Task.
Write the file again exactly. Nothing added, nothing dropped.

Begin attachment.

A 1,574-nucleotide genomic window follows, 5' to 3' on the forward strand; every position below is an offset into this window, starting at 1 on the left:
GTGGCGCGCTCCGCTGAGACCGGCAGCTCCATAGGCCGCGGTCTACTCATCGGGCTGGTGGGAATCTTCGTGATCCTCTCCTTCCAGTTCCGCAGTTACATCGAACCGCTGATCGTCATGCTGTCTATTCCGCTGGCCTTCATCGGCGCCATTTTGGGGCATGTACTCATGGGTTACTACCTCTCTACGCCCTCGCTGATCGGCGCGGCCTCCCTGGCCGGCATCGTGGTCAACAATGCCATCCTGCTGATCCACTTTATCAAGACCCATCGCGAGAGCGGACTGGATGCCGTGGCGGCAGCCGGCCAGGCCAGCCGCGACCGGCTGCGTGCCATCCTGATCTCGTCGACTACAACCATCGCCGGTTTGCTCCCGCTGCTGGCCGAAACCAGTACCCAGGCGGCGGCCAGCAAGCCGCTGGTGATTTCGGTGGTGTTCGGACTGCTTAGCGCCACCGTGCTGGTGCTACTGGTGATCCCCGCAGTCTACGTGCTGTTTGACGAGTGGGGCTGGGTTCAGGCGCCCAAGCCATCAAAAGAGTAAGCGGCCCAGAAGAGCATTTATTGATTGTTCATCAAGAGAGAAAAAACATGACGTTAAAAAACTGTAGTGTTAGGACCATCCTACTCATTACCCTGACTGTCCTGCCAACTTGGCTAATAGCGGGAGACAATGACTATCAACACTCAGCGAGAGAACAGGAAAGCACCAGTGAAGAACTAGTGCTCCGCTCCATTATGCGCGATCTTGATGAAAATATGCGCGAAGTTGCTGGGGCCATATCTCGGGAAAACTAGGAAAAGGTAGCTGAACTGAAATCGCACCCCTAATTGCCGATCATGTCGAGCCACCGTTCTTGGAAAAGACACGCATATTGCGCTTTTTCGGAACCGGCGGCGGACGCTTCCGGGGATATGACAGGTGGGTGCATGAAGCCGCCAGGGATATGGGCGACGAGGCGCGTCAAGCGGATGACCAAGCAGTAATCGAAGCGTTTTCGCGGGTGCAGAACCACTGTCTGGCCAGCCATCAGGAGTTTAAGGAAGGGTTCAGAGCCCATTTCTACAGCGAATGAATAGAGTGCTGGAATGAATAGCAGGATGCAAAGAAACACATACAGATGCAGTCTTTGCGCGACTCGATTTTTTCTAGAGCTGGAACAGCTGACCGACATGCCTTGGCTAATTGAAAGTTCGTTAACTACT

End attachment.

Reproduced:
A 1,574-nucleotide genomic window follows, 5' to 3' on the forward strand; every position below is an offset into this window, starting at 1 on the left:
GTGGCGCGCTCCGCTGAGACCGGCAGCTCCATAGGCCGCGGTCTACTCATCGGGCTGGTGGGAATCTTCGTGATCCTCTCCTTCCAGTTCCGCAGTTACATCGAACCGCTGATCGTCATGCTGTCTATTCCGCTGGCCTTCATCGGCGCCATTTTGGGGCATGTACTCATGGGTTACTACCTCTCTACGCCCTCGCTGATCGGCGCGGCCTCCCTGGCCGGCATCGTGGTCAACAATGCCATCCTGCTGATCCACTTTATCAAGACCCATCGCGAGAGCGGACTGGATGCCGTGGCGGCAGCCGGCCAGGCCAGCCGCGACCGGCTGCGTGCCATCCTGATCTCGTCGACTACAACCATCGCCGGTTTGCTCCCGCTGCTGGCCGAAACCAGTACCCAGGCGGCGGCCAGCAAGCCGCTGGTGATTTCGGTGGTGTTCGGACTGCTTAGCGCCACCGTGCTGGTGCTACTGGTGATCCCCGCAGTCTACGTGCTGTTTGACGAGTGGGGCTGGGTTCAGGCGCCCAAGCCATCAAAAGAGTAAGCGGCCCAGAAGAGCATTTATTGATTGTTCATCAAGAGAGAAAAAACATGACGTTAAAAAACTGTAGTGTTAGGACCATCCTACTCATTACCCTGACTGTCCTGCCAACTTGGCTAATAGCGGGAGACAATGACTATCAACACTCAGCGAGAGAACAGGAAAGCACCAGTGAAGAACTAGTGCTCCGCTCCATTATGCGCGATCTTGATGAAAATATGCGCGAAGTTGCTGGGGCCATATCTCGGGAAAACTAGGAAAAGGTAGCTGAACTGAAATCGCACCCCTAATTGCCGATCATGTCGAGCCACCGTTCTTGGAAAAGACACGCATATTGCGCTTTTTCGGAACCGGCGGCGGACGCTTCCGGGGATATGACAGGTGGGTGCATGAAGCCGCCAGGGATATGGGCGACGAGGCGCGTCAAGCGGATGACCAAGCAGTAATCGAAGCGTTTTCGCGGGTGCAGAACCACTGTCTGGCCAGCCATCAGGAGTTTAAGGAAGGGTTCAGAGCCCATTTCTACAGCGAATGAATAGAGTGCTGGAATGAATAGCAGGATGCAAAGAAACACATACAGATGCAGTCTTTGCGCGACTCGATTTTTTCTAGAGCTGGAACAGCTGACCGACATGCCTTGGCTAATTGAAAGTTCGTTAACTACT